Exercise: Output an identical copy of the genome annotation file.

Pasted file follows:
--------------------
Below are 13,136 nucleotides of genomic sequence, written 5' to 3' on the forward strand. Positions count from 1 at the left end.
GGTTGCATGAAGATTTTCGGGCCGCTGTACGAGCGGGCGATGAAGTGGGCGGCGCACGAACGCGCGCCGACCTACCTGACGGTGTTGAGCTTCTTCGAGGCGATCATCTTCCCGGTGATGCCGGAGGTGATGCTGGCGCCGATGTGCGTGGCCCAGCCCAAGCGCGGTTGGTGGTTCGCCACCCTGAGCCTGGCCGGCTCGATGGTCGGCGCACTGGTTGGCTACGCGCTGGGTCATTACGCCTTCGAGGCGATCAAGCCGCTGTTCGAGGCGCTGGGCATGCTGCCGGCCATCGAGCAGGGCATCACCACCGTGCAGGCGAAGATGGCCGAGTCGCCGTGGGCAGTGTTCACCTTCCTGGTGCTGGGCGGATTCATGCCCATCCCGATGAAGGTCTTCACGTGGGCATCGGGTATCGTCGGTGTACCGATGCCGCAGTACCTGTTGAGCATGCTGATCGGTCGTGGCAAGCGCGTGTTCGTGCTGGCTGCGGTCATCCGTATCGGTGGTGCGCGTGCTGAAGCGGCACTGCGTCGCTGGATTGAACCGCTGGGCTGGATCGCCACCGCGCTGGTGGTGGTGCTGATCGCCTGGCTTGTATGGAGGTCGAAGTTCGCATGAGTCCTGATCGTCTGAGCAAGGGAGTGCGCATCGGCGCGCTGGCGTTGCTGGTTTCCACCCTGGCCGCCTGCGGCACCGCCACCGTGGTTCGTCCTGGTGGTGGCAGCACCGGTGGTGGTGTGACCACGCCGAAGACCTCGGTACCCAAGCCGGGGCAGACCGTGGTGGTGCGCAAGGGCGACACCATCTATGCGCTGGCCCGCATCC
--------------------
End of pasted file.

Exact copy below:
Below are 13,136 nucleotides of genomic sequence, written 5' to 3' on the forward strand. Positions count from 1 at the left end.
GGTTGCATGAAGATTTTCGGGCCGCTGTACGAGCGGGCGATGAAGTGGGCGGCGCACGAACGCGCGCCGACCTACCTGACGGTGTTGAGCTTCTTCGAGGCGATCATCTTCCCGGTGATGCCGGAGGTGATGCTGGCGCCGATGTGCGTGGCCCAGCCCAAGCGCGGTTGGTGGTTCGCCACCCTGAGCCTGGCCGGCTCGATGGTCGGCGCACTGGTTGGCTACGCGCTGGGTCATTACGCCTTCGAGGCGATCAAGCCGCTGTTCGAGGCGCTGGGCATGCTGCCGGCCATCGAGCAGGGCATCACCACCGTGCAGGCGAAGATGGCCGAGTCGCCGTGGGCAGTGTTCACCTTCCTGGTGCTGGGCGGATTCATGCCCATCCCGATGAAGGTCTTCACGTGGGCATCGGGTATCGTCGGTGTACCGATGCCGCAGTACCTGTTGAGCATGCTGATCGGTCGTGGCAAGCGCGTGTTCGTGCTGGCTGCGGTCATCCGTATCGGTGGTGCGCGTGCTGAAGCGGCACTGCGTCGCTGGATTGAACCGCTGGGCTGGATCGCCACCGCGCTGGTGGTGGTGCTGATCGCCTGGCTTGTATGGAGGTCGAAGTTCGCATGAGTCCTGATCGTCTGAGCAAGGGAGTGCGCATCGGCGCGCTGGCGTTGCTGGTTTCCACCCTGGCCGCCTGCGGCACCGCCACCGTGGTTCGTCCTGGTGGTGGCAGCACCGGTGGTGGTGTGACCACGCCGAAGACCTCGGTACCCAAGCCGGGGCAGACCGTGGTGGTGCGCAAGGGCGACACCATCTATGCGCTGGCCCGCATCC